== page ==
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ORIGINAL ARTICLE
Year : 2017  |  Volume : 30  |  Issue : 4  |  Page : 1178-1185

Patterns of antiepileptic drugs–poisoned cases arrived at Menoufia University Poison and Dependence Control Center


Department of Forensic Medicine and Clinical Toxicology, Faculty of Medicine, Menoufia University, Menoufia, Egypt

Correspondence Address:
Maha S El-Nady
Quesna, Menoufia
Egypt
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Source of Support: None, Conflict of Interest: None


DOI: 10.4103/mmj.mmj_45_17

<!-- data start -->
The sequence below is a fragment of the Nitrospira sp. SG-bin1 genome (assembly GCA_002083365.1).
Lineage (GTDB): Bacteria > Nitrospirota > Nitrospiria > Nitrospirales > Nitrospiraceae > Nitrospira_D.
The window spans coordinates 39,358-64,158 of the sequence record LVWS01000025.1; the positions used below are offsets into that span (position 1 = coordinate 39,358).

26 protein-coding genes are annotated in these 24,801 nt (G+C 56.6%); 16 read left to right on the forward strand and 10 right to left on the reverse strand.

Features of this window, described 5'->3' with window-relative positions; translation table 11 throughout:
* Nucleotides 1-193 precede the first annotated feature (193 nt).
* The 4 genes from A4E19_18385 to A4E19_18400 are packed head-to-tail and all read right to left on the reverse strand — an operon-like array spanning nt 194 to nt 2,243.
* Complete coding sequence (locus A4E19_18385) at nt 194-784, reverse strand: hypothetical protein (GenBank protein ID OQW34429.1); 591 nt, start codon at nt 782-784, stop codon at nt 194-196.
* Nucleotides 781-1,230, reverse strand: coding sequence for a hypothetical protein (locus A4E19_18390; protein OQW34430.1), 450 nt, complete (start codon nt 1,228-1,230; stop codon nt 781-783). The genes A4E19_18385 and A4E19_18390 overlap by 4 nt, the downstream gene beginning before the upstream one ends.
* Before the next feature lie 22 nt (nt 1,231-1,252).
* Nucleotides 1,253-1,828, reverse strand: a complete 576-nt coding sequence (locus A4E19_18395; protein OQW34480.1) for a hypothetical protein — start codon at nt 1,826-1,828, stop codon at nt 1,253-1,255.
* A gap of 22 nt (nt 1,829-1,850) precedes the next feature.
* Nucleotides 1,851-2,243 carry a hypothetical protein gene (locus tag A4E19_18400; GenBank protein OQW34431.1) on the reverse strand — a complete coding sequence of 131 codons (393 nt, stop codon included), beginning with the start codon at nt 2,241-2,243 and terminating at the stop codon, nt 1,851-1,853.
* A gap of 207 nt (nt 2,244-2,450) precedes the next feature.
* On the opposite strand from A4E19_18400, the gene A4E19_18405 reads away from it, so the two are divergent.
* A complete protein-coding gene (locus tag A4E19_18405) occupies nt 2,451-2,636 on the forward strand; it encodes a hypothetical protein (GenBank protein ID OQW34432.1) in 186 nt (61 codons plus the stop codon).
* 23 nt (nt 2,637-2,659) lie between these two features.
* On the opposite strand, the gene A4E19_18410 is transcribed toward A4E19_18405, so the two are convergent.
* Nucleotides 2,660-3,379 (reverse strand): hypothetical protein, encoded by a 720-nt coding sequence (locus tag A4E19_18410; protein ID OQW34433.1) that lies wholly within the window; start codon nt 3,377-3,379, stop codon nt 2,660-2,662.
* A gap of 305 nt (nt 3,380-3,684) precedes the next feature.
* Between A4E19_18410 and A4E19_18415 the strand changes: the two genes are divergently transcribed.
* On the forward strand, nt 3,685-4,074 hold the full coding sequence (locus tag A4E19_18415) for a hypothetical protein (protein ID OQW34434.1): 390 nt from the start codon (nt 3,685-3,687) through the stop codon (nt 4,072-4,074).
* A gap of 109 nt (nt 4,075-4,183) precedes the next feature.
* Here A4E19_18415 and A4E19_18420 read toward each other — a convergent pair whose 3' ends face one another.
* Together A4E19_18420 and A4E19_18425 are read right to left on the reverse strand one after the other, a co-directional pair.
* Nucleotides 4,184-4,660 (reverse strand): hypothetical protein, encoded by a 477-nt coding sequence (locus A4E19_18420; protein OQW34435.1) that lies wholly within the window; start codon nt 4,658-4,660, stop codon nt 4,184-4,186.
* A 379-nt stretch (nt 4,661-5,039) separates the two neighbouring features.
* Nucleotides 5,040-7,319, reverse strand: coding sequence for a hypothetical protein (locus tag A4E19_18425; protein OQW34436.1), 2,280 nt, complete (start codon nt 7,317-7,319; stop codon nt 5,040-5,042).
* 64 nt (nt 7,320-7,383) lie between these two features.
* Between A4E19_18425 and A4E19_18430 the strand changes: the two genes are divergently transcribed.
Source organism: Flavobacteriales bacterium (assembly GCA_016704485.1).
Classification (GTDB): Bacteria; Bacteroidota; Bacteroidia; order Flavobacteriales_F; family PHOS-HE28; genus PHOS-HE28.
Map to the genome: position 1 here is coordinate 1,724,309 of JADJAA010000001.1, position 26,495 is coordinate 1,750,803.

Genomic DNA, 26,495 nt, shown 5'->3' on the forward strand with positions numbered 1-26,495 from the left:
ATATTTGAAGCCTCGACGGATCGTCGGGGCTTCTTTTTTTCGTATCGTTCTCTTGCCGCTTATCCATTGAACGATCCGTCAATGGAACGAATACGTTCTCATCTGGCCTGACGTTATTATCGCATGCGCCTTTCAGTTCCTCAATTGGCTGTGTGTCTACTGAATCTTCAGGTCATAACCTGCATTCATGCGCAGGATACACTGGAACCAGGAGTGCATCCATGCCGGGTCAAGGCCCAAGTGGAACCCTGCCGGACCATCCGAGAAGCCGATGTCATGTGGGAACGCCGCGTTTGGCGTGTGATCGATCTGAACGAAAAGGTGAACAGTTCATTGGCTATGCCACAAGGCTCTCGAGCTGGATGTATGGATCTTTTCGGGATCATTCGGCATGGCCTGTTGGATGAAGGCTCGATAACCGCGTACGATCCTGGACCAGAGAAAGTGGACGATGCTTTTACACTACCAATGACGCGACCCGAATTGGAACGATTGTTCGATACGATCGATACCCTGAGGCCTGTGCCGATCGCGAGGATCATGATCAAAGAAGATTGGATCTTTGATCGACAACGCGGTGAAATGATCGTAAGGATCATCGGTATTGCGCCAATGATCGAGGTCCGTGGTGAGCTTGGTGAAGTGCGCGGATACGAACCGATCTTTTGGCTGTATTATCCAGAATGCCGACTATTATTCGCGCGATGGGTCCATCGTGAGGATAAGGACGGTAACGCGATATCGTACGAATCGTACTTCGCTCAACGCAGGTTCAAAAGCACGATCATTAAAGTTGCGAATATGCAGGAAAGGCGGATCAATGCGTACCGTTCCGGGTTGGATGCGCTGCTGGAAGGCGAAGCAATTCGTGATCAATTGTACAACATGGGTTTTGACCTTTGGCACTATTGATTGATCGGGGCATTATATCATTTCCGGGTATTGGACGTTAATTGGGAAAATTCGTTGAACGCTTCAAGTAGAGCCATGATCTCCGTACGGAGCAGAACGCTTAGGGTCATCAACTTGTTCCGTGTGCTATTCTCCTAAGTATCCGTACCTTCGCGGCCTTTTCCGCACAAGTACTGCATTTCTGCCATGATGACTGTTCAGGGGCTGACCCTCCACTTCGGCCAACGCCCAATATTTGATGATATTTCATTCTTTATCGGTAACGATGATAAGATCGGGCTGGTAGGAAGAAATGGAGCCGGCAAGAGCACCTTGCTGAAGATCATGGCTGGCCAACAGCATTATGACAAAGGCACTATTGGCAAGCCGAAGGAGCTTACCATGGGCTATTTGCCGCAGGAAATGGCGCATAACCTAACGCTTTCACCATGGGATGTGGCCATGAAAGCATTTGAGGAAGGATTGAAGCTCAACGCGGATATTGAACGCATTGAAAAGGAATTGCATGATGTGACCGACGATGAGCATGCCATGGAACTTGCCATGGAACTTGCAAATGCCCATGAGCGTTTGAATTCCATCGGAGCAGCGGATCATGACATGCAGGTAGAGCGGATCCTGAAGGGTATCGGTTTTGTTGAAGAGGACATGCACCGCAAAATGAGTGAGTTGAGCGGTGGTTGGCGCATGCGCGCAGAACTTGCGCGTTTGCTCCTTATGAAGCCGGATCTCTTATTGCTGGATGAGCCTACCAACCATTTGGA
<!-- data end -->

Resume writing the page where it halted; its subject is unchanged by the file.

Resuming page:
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Objectives The present work aims to study antiepileptic drugs (AEDs)–poisoned cases arrived at Menoufia University Poison and Dependence Control Center regarding sociodemographic pattern, clinical presentation, investigations, poison severity score, and outcome. Background AEDs are groups of pharmacological agents used to treat several neurological and psychiatric disorders such as epilepsy, prophylaxis of migraine, neuropathic pain, and bipolar disorders. In poisoning with AEDs, central nervous system is the most affected region; therefore, loss of consciousness, hyper-reflexia, hyporeflexia, ataxia, tremor, hallucinations, pupillary changes, dizziness, headache, insomnia, convulsions, and even death are the most expected symptoms. AEDs could be classified into first, second, and third generations. Among AED intoxication cases, most are caused by first-generation antiepileptic drugs, whereas intoxications with new-generation antiepileptics are rarely seen. Patient and methods The study was conducted on all cases with AEDs poisoning that arrived at Menoufia University Poison and Dependence Control Center throughout the 1-year period from the first of February 2014 to the last of January 2015. For every case, clinical toxicological sheet was fulfilled after taking his/her consent. Cases were classified according to clinical manifestation and investigations by using poison severity score. Outcome of cases was determined. Results Of 98 poisoned cases, the most affected age group was more than 20–40 years (38.8%). Females outnumbered males (74.5 and 25.5%, respectively). Carbamazepine represented the highest percent of cases at 49% followed by benzodiazepines (38.8%). Suicidal cases represented 74.5%. Conclusion Intentional drug exposures are at a high prevalence in AEDs ingestions. It is mostly seen in the adult group and females. The most frequently ingested drugs are carbamazepine and benzodiazepines.


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